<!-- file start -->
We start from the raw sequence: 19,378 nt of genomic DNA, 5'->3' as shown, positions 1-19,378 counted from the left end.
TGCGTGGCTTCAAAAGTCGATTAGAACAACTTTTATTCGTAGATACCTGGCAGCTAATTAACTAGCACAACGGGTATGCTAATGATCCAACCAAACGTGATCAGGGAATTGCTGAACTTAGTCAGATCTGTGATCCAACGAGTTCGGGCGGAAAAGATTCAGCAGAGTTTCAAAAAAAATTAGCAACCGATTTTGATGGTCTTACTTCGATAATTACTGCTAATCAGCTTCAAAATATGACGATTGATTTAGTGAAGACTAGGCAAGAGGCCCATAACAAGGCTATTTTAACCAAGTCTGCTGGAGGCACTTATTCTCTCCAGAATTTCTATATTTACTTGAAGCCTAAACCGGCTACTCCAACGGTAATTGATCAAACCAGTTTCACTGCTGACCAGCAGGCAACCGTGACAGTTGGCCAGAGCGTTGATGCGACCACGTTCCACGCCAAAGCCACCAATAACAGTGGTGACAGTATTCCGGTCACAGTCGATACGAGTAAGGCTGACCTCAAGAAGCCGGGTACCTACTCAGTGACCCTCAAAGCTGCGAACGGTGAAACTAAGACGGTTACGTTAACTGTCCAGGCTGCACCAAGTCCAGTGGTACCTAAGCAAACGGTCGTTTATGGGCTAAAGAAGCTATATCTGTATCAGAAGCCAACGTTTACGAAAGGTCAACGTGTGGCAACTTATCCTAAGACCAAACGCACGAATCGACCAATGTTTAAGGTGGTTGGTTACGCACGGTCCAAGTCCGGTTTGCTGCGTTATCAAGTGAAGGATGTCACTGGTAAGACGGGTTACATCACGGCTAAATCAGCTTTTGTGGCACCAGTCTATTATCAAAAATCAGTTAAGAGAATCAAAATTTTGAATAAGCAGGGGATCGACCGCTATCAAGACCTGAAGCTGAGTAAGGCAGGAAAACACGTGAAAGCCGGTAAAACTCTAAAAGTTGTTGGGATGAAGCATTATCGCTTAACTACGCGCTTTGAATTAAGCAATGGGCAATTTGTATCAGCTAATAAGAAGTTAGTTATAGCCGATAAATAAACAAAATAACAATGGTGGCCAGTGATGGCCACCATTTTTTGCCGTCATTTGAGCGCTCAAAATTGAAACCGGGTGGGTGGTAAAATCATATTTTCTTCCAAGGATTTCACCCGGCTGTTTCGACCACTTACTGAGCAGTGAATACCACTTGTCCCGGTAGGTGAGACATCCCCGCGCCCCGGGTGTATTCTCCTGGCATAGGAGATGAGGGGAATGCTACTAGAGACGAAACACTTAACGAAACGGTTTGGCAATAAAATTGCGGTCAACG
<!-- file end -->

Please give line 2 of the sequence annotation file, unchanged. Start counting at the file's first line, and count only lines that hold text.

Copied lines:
TGCGTGGCTTCAAAAGTCGATTAGAACAACTTTTATTCGTAGATACCTGGCAGCTAATTAACTAGCACAACGGGTATGCTAATGATCCAACCAAACGTGATCAGGGAATTGCTGAACTTAGTCAGATCTGTGATCCAACGAGTTCGGGCGGAAAAGATTCAGCAGAGTTTCAAAAAAAATTAGCAACCGATTTTGATGGTCTTACTTCGATAATTACTGCTAATCAGCTTCAAAATATGACGATTGATTTAGTGAAGACTAGGCAAGAGGCCCATAACAAGGCTATTTTAACCAAGTCTGCTGGAGGCACTTATTCTCTCCAGAATTTCTATATTTACTTGAAGCCTAAACCGGCTACTCCAACGGTAATTGATCAAACCAGTTTCACTGCTGACCAGCAGGCAACCGTGACAGTTGGCCAGAGCGTTGATGCGACCACGTTCCACGCCAAAGCCACCAATAACAGTGGTGACAGTATTCCGGTCACAGTCGATACGAGTAAGGCTGACCTCAAGAAGCCGGGTACCTACTCAGTGACCCTCAAAGCTGCGAACGGTGAAACTAAGACGGTTACGTTAACTGTCCAGGCTGCACCAAGTCCAGTGGTACCTAAGCAAACGGTCGTTTATGGGCTAAAGAAGCTATATCTGTATCAGAAGCCAACGTTTACGAAAGGTCAACGTGTGGCAACTTATCCTAAGACCAAACGCACGAATCGACCAATGTTTAAGGTGGTTGGTTACGCACGGTCCAAGTCCGGTTTGCTGCGTTATCAAGTGAAGGATGTCACTGGTAAGACGGGTTACATCACGGCTAAATCAGCTTTTGTGGCACCAGTCTATTATCAAAAATCAGTTAAGAGAATCAAAATTTTGAATAAGCAGGGGATCGACCGCTATCAAGACCTGAAGCTGAGTAAGGCAGGAAAACACGTGAAAGCCGGTAAAACTCTAAAAGTTGTTGGGATGAAGCATTATCGCTTAACTACGCGCTTTGAATTAAGCAATGGGCAATTTGTATCAGCTAATAAGAAGTTAGTTATAGCCGATAAATAAACAAAATAACAATGGTGGCCAGTGATGGCCACCATTTTTTGCCGTCATTTGAGCGCTCAAAATTGAAACCGGGTGGGTGGTAAAATCATATTTTCTTCCAAGGATTTCACCCGGCTGTTTCGACCACTTACTGAGCAGTGAATACCACTTGTCCCGGTAGGTGAGACATCCCCGCGCCCCGGGTGTATTCTCCTGGCATAGGAGATGAGGGGAATGCTACTAGAGACGAAACACTTAACGAAACGGTTTGGCAATAAAATTGCGGTCAACG